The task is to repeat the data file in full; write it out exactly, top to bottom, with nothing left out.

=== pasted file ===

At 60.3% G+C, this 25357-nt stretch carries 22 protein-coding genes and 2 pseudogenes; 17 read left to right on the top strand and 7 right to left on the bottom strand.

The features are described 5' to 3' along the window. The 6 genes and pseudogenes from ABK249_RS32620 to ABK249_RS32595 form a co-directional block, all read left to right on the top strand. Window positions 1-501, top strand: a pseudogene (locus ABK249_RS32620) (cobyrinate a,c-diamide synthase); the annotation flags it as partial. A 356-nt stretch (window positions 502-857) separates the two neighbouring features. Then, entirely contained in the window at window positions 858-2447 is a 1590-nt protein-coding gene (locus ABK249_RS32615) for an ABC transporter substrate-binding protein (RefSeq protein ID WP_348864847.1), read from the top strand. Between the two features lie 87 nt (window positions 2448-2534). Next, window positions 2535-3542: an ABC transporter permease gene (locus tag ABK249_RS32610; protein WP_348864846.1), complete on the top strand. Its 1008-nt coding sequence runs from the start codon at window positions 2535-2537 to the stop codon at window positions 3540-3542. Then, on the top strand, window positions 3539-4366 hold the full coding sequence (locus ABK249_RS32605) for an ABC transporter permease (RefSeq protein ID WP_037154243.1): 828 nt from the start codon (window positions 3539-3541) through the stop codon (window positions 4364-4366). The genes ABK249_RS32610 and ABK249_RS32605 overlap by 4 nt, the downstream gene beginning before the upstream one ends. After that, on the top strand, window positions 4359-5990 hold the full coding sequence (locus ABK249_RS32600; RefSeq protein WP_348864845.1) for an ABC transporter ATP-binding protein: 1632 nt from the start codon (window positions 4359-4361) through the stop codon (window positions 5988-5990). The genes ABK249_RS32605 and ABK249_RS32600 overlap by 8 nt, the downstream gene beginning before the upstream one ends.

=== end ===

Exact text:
At 60.3% G+C, this 25357-nt stretch carries 22 protein-coding genes and 2 pseudogenes; 17 read left to right on the top strand and 7 right to left on the bottom strand.

The features are described 5' to 3' along the window. The 6 genes and pseudogenes from ABK249_RS32620 to ABK249_RS32595 form a co-directional block, all read left to right on the top strand. Window positions 1-501, top strand: a pseudogene (locus ABK249_RS32620) (cobyrinate a,c-diamide synthase); the annotation flags it as partial. A 356-nt stretch (window positions 502-857) separates the two neighbouring features. Then, entirely contained in the window at window positions 858-2447 is a 1590-nt protein-coding gene (locus ABK249_RS32615) for an ABC transporter substrate-binding protein (RefSeq protein ID WP_348864847.1), read from the top strand. Between the two features lie 87 nt (window positions 2448-2534). Next, window positions 2535-3542: an ABC transporter permease gene (locus tag ABK249_RS32610; protein WP_348864846.1), complete on the top strand. Its 1008-nt coding sequence runs from the start codon at window positions 2535-2537 to the stop codon at window positions 3540-3542. Then, on the top strand, window positions 3539-4366 hold the full coding sequence (locus ABK249_RS32605) for an ABC transporter permease (RefSeq protein ID WP_037154243.1): 828 nt from the start codon (window positions 3539-3541) through the stop codon (window positions 4364-4366). The genes ABK249_RS32610 and ABK249_RS32605 overlap by 4 nt, the downstream gene beginning before the upstream one ends. After that, on the top strand, window positions 4359-5990 hold the full coding sequence (locus ABK249_RS32600; RefSeq protein WP_348864845.1) for an ABC transporter ATP-binding protein: 1632 nt from the start codon (window positions 4359-4361) through the stop codon (window positions 5988-5990). The genes ABK249_RS32605 and ABK249_RS32600 overlap by 8 nt, the downstream gene beginning before the upstream one ends.